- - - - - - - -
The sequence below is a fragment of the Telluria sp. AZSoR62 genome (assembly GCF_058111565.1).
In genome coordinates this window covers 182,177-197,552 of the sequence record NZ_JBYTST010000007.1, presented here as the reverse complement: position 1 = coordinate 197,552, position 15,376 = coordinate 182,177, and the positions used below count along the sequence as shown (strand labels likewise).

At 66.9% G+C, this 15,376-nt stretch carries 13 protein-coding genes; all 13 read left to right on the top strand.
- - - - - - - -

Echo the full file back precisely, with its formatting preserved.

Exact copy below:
The sequence below is a fragment of the Telluria sp. AZSoR62 genome (assembly GCF_058111565.1).
In genome coordinates this window covers 182,177-197,552 of the sequence record NZ_JBYTST010000007.1, presented here as the reverse complement: position 1 = coordinate 197,552, position 15,376 = coordinate 182,177, and the positions used below count along the sequence as shown (strand labels likewise).

At 66.9% G+C, this 15,376-nt stretch carries 13 protein-coding genes; all 13 read left to right on the top strand.